Five Minute Swift: Dependency Management with CocoaPods
In the first of a series of quickfire tutorials around iOS app development in Swift, we take a look at using CocoaPods for managing third-party dependencies.
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It's unlikely that you'll ever create an iOS app where you don't need to depend on some external libraries (and there's so many to choose from, just check out any installment of This Week in Mobile). There are a few options for managing these dependencies. There's the official Swift Package Manager, but that's in its early stages and targeted more toward Swift 3. Then you're down to a choice of two: Carthage or CocoaPods. Typically people use Carthage if they want to have more control over how the packages integrate. CocoaPods, the more established of the two, will create and update the Xcode workspace to integrate the frameworks. This five-minute tutorial will show you how to integrate CocoaPods into your projects
If you haven't already installed CocoaPods, it's simple. Just open up the terminal and use the gem package manager to install it. I know that seems weird, but it has to come from somewhere!
sudo gem install cocoapods
Once that completes you'll need to clone the master repo to your machine using the following command:
That will take a while to complete, but when it does, you are good to go.
Integrating CocoaPods into Your Project
I'll assume you've already got a project started — you'll need that first! To use pods, you are going to need to add a Podfile to the project, and it couldn't be easier. First, go to the folder that contains the project in your terminal and type the following to initialize a Podfile:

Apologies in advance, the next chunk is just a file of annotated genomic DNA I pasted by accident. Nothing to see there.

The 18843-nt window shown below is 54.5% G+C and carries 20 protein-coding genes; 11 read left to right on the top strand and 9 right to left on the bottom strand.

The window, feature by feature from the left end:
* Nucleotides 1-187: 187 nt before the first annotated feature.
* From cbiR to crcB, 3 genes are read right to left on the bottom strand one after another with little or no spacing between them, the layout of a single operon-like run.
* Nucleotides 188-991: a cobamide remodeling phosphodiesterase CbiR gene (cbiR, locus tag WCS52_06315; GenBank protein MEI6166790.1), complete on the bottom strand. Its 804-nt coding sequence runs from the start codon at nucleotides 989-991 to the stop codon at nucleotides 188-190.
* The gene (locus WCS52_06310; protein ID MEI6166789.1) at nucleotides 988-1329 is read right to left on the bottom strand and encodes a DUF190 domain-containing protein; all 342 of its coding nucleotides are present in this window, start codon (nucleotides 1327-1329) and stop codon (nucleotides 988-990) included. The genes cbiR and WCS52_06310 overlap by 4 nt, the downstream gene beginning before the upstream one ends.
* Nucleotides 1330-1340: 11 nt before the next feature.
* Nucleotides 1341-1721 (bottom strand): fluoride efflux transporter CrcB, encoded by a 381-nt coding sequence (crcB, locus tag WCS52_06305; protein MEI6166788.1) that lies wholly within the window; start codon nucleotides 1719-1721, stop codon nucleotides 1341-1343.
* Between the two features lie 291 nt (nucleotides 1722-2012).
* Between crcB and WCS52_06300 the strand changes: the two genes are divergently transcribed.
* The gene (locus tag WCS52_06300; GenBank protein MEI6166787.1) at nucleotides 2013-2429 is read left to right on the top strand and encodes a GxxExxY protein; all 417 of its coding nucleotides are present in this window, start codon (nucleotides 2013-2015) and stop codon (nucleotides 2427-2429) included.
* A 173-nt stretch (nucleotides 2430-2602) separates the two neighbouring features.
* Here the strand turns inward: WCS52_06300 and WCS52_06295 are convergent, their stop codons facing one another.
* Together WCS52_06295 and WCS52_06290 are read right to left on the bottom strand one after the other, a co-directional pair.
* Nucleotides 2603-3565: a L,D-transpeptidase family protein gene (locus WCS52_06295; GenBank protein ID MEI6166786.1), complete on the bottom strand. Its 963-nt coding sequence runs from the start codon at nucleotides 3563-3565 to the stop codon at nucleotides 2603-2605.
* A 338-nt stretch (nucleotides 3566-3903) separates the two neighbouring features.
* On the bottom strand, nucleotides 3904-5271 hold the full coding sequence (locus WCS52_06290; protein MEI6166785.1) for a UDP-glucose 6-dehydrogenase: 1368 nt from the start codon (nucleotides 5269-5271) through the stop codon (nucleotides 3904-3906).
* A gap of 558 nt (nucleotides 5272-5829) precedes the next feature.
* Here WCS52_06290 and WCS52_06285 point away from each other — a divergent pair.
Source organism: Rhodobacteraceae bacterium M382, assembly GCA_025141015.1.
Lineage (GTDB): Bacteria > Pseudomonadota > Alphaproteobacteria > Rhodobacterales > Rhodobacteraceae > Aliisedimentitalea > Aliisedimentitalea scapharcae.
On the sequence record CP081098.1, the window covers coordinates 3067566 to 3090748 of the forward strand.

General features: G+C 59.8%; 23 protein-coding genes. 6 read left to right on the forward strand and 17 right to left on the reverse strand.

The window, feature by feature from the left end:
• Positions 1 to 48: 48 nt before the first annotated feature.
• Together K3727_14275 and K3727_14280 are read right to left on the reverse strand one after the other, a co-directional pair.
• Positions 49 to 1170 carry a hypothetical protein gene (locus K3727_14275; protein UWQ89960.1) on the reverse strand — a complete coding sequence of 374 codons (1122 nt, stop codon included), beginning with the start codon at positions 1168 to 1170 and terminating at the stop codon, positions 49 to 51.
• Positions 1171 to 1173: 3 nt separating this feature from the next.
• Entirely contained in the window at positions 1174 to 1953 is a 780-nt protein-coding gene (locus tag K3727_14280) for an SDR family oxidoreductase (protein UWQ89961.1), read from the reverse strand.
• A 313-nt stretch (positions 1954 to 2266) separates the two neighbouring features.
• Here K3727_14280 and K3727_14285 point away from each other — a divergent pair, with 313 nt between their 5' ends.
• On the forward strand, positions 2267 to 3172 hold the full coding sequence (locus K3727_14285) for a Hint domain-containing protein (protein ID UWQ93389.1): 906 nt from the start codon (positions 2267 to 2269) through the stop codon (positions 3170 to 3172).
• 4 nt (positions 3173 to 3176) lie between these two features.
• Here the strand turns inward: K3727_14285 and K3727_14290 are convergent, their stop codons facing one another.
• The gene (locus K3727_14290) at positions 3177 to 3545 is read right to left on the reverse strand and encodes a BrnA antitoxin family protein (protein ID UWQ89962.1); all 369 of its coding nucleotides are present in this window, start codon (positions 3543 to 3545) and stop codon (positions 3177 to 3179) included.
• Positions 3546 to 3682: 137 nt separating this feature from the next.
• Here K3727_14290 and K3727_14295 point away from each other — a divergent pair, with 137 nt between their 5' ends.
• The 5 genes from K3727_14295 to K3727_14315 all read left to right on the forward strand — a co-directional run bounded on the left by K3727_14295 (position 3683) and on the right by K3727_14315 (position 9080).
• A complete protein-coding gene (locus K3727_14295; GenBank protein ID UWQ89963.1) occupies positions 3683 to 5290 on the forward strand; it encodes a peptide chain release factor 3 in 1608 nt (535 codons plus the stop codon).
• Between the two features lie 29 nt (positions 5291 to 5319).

And now you'll have a Podfile in that same directory. This is where you'll add your dependencies.
If you open the Podfile you'll see something like this:
# Uncomment this line to define a global platform for your project # platform :ios, '9.0' target 'MyProject' do # Comment this line if you're not using Swift and don't want to use dynamic frameworks use_frameworks! # Pods for MyProject end
It's pretty self-explanatory; if you're using Swift, there's nothing more to be done. However, for those on Objective-C make sure to comment out that use_frameworks! declaration.
Adding a Third-Party Dependency
Let's add in a third-party library into our project. For this example, we'll add RxSwift. Usually, the project page on GitHub will have details on how to integrate this as a pod, as is the case here. As well as needing to include RxSwift, we need RxCocoa:
# Uncomment this line to define a global platform for your project # platform :ios, '9.0' target 'MyProject' do # Comment this line if you're not using Swift and don't want to use dynamic frameworks use_frameworks! pod 'RxSwift', '~> 2.0' pod 'RxCocoa', '~> 2.0' # Pods for MyProject end
As well as declaring the name of the pod, you can include an optional version. It's good practice to do this so that everyone in your team is on the same version. Assuming that being on the latest is OK is not a good strategy!
Finally, we need to have these packages installed, which is done by typing:
You'll be prompted to close down any Xcode sessions related to this project, and to use the .xcworkspace from now on.
Adding Dependencies Later
You can keep on editing the Podfile as required; each time you make an update, you can use the following command to get your workspace in sync.
Here's your cheatsheet to getting started with CocoaPods:
|Install CocoaPods on your machine |
(first time only)
|Initialize a Podfile in your project directory|| |
|Add dependencies to your Podfile||Edit the Podfile in a text editor/Xcode|
|Install the dependencies|| |
|Add additional dependencies||Update the Podfile|
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